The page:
Rush (Emma Scott)

To be blind is not miserable; not to be able to bear blindness, that is miserable. –John Milton 

Charlotte Conroy, Juilliard-trained violinist, was on the cusp of greatness when tragedy swooped down on dark wings, crushing her hopes and breaking her heart. The music that used to sing in her soul has grown quiet, and she feels on the verge of setting down her violin for good. To pay the bills, she accepts a job as a personal assistant to a bitter, angry young man who’s been disabled by a horrific accident … 

Noah Lake was an extreme sport athlete, journalist and photographer. He roamed the world in search of his next adrenaline high, until a cliff-dive left him in a coma. He awakes to find his career gone, his dreams shattered to pieces, his world an endless blackness that will never lift.

Charlotte begins to see that beneath Noah’s angry, brittle exterior is a young man in a pain. She is determined to show him that his life isn’t over, that he has so much to live for, never dreaming that she would become the only light in his darkness, or that he would help her find the music in hers.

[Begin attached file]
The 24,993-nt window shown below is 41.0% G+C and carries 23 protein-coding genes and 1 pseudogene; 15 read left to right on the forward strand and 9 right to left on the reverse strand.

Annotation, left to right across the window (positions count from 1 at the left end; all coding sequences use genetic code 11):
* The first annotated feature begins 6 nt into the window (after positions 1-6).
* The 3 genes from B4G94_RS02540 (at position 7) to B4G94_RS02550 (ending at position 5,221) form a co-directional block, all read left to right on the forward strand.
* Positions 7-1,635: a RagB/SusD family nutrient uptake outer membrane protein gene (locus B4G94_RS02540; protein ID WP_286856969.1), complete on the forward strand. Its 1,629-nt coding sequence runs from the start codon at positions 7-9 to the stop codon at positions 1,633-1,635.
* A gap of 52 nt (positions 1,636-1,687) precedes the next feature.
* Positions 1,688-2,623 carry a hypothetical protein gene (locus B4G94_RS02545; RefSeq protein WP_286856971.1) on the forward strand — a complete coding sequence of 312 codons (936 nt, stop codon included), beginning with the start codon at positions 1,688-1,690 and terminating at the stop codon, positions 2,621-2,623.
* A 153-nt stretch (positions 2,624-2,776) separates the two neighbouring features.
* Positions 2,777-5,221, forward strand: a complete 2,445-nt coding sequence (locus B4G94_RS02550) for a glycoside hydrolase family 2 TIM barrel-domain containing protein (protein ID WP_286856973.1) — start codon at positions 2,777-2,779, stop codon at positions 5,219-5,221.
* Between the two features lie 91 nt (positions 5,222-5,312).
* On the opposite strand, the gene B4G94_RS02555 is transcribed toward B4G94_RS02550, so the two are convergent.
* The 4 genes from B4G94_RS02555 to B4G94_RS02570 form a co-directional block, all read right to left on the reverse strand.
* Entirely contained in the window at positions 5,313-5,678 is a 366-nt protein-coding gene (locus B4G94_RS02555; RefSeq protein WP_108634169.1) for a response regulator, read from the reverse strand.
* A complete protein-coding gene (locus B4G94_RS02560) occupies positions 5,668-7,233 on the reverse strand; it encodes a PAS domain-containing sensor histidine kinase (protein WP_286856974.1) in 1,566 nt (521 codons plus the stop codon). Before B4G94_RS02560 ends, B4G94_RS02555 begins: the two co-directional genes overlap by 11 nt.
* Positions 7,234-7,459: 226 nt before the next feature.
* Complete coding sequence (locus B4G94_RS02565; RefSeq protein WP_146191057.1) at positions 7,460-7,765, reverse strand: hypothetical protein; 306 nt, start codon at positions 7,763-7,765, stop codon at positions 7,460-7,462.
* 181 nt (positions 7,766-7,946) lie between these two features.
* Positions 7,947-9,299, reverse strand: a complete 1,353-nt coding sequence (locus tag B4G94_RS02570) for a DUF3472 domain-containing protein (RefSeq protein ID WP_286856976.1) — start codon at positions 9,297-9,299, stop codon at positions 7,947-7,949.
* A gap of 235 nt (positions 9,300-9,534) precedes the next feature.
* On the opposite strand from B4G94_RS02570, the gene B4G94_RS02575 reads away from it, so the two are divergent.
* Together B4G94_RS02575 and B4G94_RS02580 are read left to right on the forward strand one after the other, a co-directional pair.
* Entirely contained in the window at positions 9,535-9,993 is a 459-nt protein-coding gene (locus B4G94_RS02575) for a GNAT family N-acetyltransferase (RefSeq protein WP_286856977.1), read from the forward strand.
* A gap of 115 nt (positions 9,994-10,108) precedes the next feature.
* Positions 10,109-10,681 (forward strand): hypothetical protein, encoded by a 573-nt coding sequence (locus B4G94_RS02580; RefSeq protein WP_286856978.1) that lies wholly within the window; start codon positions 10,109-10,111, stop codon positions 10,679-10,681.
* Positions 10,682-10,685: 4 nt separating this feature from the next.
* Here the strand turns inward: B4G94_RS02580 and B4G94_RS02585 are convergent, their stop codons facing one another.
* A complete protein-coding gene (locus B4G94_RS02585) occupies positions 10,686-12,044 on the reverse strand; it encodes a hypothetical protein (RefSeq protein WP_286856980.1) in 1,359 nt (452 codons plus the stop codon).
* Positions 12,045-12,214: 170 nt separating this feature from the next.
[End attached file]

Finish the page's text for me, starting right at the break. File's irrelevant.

The life he knew is over. The life she wants is just out of reach.

Together, they must face their fears and rediscover what it means to really live.  


I went into this book blind (no pun intended) and thoroughly enjoyed it. The author wrote a honest, heartfelt dialogue with believable situations. I caught myself picking my head up and appreciating the fact that I can see. That I have sight. THATS what a good book is all about.

Noah has become blind after an accident, putting an end to his adventurous days. He’s bitter, angry and reclusive and a huge jerk now that everything he once loved is gone. And que Charlotte, a classical violinist who’s no stranger to trauma herself. She takes on the challenging role of being Noah’s personal assistant, and over time they learn to trust each other and start to build a friendship.

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The book is written primarily in Charlotte’s POV, but there is still chapters that are from Noah’s POV which really allowed me to get the full depth of the story. Experiencing everything from Charlotte’s POV and the feeling everything from Noah’s really brought the characters and the storyline together in my opinion. Not to mention the males POV was perfectly executed especially when the male can’t see and you feel the emotions that he feels instead of sees.

Rush was touching and moving. I liked the protagonists. They all had depth and were very much real to me. I read this book on a whim. It was gifted to me and I dove into it. I would recommend it to any one interested in the new adult genre and/or beauty and the beast type storyline.

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